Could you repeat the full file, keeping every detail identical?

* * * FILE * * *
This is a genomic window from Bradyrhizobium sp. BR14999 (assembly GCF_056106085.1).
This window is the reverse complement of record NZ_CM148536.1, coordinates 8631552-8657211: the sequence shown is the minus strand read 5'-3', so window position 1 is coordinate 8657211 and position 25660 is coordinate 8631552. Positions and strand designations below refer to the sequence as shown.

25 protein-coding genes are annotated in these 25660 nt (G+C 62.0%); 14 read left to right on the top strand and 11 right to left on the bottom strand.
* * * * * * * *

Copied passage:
This is a genomic window from Bradyrhizobium sp. BR14999 (assembly GCF_056106085.1).
This window is the reverse complement of record NZ_CM148536.1, coordinates 8631552-8657211: the sequence shown is the minus strand read 5'-3', so window position 1 is coordinate 8657211 and position 25660 is coordinate 8631552. Positions and strand designations below refer to the sequence as shown.

25 protein-coding genes are annotated in these 25660 nt (G+C 62.0%); 14 read left to right on the top strand and 11 right to left on the bottom strand.